The present student agitation is not directed at the United States and therefore we would not truly be running away from anything. On the other hand, if student unrest continues, we risk walking into a trap of our own creation by offering an opportunity to convert domestic discontent into anti-US demonstrations.

The Embassy, in addition, states that the Government had hoped the students would be quiet until the Assembly meets in October but there are growing indications that trouble may be brewing before that time. The Foreign Minister4 has said that the students appear eager to provoke incidents with the Guardia Nacional and could even try to embarrass the Government by using Dr. Eisenhower’s visit as a pretext for such incidents. The Foreign Minister made the suggestion that it might be necessary to put the Guardia Nacional personnel assigned to protect Dr. Eisenhower in plain clothes to conceal their identity.

Costa Rica

The Embassy has some concern over the proximity of the new schedule to the Congress of Americanists which is including those from behind the Iron Curtain who will presumably arrive in Costa Rica July 18 and 19 for the opening of the Congress on July 20. It also points out that the effectiveness of the new and reorganized public forces has not been tested and that the ability of these forces (which, you will recall, have been almost completely reorganized since Echandi took office) to quell any sizeable disturbance is still doubtful.

The Embassy points out that although the overwhelming majority of Costa Ricans are basically friendly toward the United States, many are unhappy over aspects of US policy of a nature such as that expressed by ex-President Figueres in his testimony before the House Foreign Affairs Sub-Committee the other day.5 [1 sentence (31/2 lines of source text) not declassified]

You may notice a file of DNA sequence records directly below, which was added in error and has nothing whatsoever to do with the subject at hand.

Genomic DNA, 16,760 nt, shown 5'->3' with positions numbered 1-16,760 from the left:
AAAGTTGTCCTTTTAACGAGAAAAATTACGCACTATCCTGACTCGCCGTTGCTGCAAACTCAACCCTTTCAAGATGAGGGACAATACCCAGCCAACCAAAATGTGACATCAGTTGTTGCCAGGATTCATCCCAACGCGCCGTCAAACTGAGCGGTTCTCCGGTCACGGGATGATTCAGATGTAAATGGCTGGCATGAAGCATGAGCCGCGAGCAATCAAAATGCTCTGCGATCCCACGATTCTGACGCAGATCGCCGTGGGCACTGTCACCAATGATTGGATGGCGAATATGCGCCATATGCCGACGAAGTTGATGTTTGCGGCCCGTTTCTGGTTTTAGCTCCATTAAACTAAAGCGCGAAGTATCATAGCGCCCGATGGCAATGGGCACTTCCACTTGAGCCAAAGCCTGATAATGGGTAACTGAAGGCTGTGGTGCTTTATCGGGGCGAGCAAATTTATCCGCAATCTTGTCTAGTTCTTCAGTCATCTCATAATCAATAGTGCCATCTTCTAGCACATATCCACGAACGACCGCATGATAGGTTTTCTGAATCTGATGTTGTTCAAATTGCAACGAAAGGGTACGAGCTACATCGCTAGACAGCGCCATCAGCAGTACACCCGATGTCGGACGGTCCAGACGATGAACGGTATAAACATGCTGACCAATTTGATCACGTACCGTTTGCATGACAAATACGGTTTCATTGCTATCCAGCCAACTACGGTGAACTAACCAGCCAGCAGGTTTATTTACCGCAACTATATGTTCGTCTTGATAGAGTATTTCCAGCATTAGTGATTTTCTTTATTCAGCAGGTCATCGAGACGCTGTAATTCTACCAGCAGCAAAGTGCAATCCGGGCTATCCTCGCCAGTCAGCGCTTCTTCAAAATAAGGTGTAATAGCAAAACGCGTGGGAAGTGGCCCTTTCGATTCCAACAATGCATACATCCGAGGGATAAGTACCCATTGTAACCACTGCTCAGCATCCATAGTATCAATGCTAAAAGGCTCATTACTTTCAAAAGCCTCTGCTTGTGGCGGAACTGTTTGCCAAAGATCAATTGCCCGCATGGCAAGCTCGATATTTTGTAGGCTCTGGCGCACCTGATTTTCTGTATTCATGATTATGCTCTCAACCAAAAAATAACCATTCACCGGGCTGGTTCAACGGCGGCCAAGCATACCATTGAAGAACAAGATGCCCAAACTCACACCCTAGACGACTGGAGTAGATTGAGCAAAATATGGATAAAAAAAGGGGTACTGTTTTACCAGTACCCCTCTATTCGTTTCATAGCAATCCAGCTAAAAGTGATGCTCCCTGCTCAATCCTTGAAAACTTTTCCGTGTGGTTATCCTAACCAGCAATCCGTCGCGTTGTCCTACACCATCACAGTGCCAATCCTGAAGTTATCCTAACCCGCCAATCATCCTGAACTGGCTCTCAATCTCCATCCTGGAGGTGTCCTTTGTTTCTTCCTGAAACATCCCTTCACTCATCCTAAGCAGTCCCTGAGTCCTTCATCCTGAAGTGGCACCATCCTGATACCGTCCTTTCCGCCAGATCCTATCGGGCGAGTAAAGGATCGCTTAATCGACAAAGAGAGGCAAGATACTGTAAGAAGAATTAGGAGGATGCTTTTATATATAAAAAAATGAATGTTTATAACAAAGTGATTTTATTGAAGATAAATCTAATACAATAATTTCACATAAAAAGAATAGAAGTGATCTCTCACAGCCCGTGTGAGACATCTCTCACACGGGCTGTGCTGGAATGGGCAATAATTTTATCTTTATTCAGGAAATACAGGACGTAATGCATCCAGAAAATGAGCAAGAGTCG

The Ambassador6 has reiterated statements of May 20 which were: “While I am confident Dr. Eisenhower can be protected in this country from gross discourtesies, I fear unless we can do something to regain the psychological offensive his visit to this area may turn into a [Page 259] round of debates in which he will appear to be only on the defensive and which will serve largely to confirm Central Americans in the irresponsible tendency to blame the US for their troubles.”7

[2 sentences (41/2 lines of source text) not declassified] I think the fact that such an attitude could be expressed in a place like Nicaragua is indicative of the type of student action we might expect on the trip.


Although the President8 has stated that the new proposed dates for the Eisenhower visit are entirely satisfactory, the Embassy recommends postponing the visit at least three months longer. It points out that present negotiations for contracts between the United Fruit Company and labor unions got off to a bad start and that there is a real possibility that the north coast may be in the throes of a strike by the end of July. Should this occur, the overwhelming majority of the Honduran population would support the workers against the fruit company, with resultant anti-American feeling. The Embassy adds that should the strike develop, it would be inadvisable for Dr. Eisenhower to be in the country at that time.